BackReturn Home

A Framework For Writing

We already have some idea of how to make a Melody, how to generate a Chord Progression, and how to combine the two. We can do a lot with this information alone!

However, sometimes our pieces have many nice musical ideas within them, but do not seem "to go anywhere". It feels like separate "bits" that were put together rather than one contiguous whole. No story is told. This lack of overall cohesion is usually because the underlying framework is missing! Let's explore this concept some more. If some of the following doesn't make sense the first time, please skim through it and come back to it later.


[Sideways has a fantastic video that serves as the basis for this part of the article. If you would like a more in-depth look at these same ideas, there is also this free course by The Art of Composing.]

As we saw previously, a Motif is just a small collection of Notes. The Pitch and Rhythm of these Notes gives the Motif a unique pattern. The Motif is the smallest unit of music beyond individual Notes, Intervals, and Chords. While it usually describes a fragment of a Melody, it can also imply a Harmony as both are usually interconnected. The Motif is like the seed from which everything else about the piece grows.

We can take a Motif and turn it into a larger grouping called a "Phrase". This is exactly what its name suggests. To quote the book "Fundamentals of Musical Composition" by Arnold Schoenberg:
The term phrase means, structurally, a unit approximating to what one could sing in a single breath*.
[*Italics added for emphasis]

Phrases are usually from two-to-four Measures in length. We combine two Phrases together to make a "Theme". A Theme is a complete musical idea. Like the first chapter of a story, it introduces some basic information that we need in order to understand the rest of it. How do we do combine Phrases? There are two ways...

Method 1: Period

Here, the first Phrase is called the "Antecedent Phrase", while the second Phrase is called the "Consequent Phrase". Together, they make a "Period".

In the first half of the Antecedent Phrase, we will present a basic idea, our Motif. Then, in the second half of this same Phrase, we will present some contrasting idea, something different from our Motif. We will call this contrasting idea an "Answer".

In the first half of the Consequent Phrase, we will repeat our basic idea. Then, in the second half of this same Phrase, we will present another idea that ties up the whole thing. We will call this our "Conclusion".

Notice that the beginning of both Phrases is the same, but they end differently. When it comes to Harmony, the Antecedent Phrase ends in a weaker Cadence (such as a Half or Deceptive Cadence), while the Consequent Phrase ends in a stronger Cadence (such as an Authentic or Plagal Cadence).

Method 2: Sentence

Here, the first Phrase is called the "Presentation Phrase", while the second Phrase is called the "Continuation Phrase". Together, they make a "Sentence".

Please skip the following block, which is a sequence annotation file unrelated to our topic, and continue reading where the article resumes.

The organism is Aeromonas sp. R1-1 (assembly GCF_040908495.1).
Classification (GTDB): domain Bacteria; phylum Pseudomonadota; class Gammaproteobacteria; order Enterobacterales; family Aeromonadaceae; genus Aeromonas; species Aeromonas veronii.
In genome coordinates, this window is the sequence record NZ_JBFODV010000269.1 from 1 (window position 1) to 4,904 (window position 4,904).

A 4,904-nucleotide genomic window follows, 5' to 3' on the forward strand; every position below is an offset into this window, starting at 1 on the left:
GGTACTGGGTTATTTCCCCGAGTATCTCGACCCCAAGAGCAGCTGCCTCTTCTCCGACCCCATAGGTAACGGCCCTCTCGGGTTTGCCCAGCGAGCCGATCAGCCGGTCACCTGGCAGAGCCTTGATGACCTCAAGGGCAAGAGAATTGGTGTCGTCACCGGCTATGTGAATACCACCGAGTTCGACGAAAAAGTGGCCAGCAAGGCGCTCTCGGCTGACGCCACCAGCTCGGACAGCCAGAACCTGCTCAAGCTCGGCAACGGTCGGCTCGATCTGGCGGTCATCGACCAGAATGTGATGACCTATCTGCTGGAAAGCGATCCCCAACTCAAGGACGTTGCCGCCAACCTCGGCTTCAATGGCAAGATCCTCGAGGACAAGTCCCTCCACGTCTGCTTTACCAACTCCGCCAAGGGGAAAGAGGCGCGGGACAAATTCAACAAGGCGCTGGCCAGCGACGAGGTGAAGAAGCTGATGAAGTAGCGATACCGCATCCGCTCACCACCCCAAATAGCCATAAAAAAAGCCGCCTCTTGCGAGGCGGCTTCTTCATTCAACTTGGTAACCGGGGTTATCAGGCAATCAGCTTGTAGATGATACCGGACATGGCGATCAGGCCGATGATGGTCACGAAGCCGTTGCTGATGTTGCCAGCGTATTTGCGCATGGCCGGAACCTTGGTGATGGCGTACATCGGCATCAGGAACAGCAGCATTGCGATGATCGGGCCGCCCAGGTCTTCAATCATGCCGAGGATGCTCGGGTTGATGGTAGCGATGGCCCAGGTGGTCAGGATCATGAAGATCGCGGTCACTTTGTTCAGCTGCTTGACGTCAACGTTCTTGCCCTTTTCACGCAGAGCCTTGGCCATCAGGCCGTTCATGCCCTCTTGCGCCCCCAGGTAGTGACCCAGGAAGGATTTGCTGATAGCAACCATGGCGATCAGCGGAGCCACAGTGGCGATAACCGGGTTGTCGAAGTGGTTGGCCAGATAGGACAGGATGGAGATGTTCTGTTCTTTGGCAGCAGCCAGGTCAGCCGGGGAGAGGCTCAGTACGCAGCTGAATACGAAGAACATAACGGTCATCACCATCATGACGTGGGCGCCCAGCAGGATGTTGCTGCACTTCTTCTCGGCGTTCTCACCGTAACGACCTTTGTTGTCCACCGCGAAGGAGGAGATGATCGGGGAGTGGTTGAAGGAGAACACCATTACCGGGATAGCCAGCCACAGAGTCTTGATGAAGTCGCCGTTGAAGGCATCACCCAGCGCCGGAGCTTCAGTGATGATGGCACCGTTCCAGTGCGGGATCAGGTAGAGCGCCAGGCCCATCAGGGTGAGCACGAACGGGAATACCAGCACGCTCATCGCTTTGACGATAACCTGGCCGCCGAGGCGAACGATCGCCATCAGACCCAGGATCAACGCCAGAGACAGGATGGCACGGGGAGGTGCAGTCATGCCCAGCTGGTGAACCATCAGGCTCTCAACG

In the first half of the Presentation Phrase, we will present a basic idea, our Motif. Then, in the second half of this same Phrase, we will repeat our Motif. The Harmony doesn't have to stay exactly the same, but the Melody should be pretty similar.

In the first half of the Continuation Phrase, we will create something new from our Motif by breaking it apart and recombining it in a different way (e.g.: by keeping the Rhythm but switching out the Intervals between the Notes within it, or vice versa). This is called "Fragmentation". Unlike the beginning of the Consequent Phrase of a Period, the Continuation Phrase of a Sentence doesn't simply repeat the Motif. It changes it! To quote Schoenberg again:
The distinction between the sentence and the period lie in the treatment of the second phrase...
The second half of the Continuation Phrase ties up the whole thing with a Cadence. Again, this is our "Conclusion".

In summary, two Phrases of two Bars each are combined in various ways to create a Theme. Periods and Sentences are simply different ways of writing a Theme. These aren't "hard and fast" rules that must be followed, but they do give a useful framework for writing pieces.

The same type of process that we did with the Motif inside of the Phrases can also be done with the Theme as a whole. For example, a piece of music usually introduces a Theme, reiterates it, changes it in some way, and then reintroduces it. We can represent each part of this sequence with a letter, such as "A". Every part of it that is the same is represented by the same letter, so the above pattern would be "AABA". We call this type of pattern the "Form" of the music. In other words, Form is the outline that a piece of music follows.

There are some basic patterns that the Form can take. [Here, the letter pattern of the Form is given in square brackets next to its name.]:

Binary [AB] - An idea is introduced (A), and then something completely different is given for contrast (B).

Ternary [ABA] - This is like Binary Form, but we come back to the original idea (A).

Rounded Binary [ABA'] - This is like Ternary Form, but the original idea is slightly altered when it is repeated the second time (A').

There other Forms (such as "Sonata", "Rondo", etc.). They each have their own pattern, or change in different ways.